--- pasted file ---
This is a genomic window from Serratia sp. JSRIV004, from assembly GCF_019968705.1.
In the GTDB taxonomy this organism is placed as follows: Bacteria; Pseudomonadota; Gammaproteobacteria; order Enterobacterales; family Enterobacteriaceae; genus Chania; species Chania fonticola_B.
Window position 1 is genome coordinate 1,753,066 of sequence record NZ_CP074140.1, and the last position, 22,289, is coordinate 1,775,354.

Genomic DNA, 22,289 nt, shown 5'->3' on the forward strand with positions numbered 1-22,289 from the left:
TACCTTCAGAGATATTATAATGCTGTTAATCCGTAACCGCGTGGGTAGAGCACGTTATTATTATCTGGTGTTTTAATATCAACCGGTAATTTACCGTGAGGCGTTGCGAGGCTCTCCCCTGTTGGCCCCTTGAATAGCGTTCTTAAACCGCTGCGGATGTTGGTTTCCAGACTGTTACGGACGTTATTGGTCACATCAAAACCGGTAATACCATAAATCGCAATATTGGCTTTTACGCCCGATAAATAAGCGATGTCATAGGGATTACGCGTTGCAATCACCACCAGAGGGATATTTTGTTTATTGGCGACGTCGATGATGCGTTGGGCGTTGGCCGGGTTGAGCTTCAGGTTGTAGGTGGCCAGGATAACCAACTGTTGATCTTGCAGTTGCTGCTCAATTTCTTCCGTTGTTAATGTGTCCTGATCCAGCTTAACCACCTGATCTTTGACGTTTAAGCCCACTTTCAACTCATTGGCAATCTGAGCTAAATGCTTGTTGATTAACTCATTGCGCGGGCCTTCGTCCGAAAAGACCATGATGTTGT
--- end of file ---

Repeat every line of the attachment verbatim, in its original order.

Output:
This is a genomic window from Serratia sp. JSRIV004, from assembly GCF_019968705.1.
In the GTDB taxonomy this organism is placed as follows: Bacteria; Pseudomonadota; Gammaproteobacteria; order Enterobacterales; family Enterobacteriaceae; genus Chania; species Chania fonticola_B.
Window position 1 is genome coordinate 1,753,066 of sequence record NZ_CP074140.1, and the last position, 22,289, is coordinate 1,775,354.

Genomic DNA, 22,289 nt, shown 5'->3' on the forward strand with positions numbered 1-22,289 from the left:
TACCTTCAGAGATATTATAATGCTGTTAATCCGTAACCGCGTGGGTAGAGCACGTTATTATTATCTGGTGTTTTAATATCAACCGGTAATTTACCGTGAGGCGTTGCGAGGCTCTCCCCTGTTGGCCCCTTGAATAGCGTTCTTAAACCGCTGCGGATGTTGGTTTCCAGACTGTTACGGACGTTATTGGTCACATCAAAACCGGTAATACCATAAATCGCAATATTGGCTTTTACGCCCGATAAATAAGCGATGTCATAGGGATTACGCGTTGCAATCACCACCAGAGGGATATTTTGTTTATTGGCGACGTCGATGATGCGTTGGGCGTTGGCCGGGTTGAGCTTCAGGTTGTAGGTGGCCAGGATAACCAACTGTTGATCTTGCAGTTGCTGCTCAATTTCTTCCGTTGTTAATGTGTCCTGATCCAGCTTAACCACCTGATCTTTGACGTTTAAGCCCACTTTCAACTCATTGGCAATCTGAGCTAAATGCTTGTTGATTAACTCATTGCGCGGGCCTTCGTCCGAAAAGACCATGATGTTGT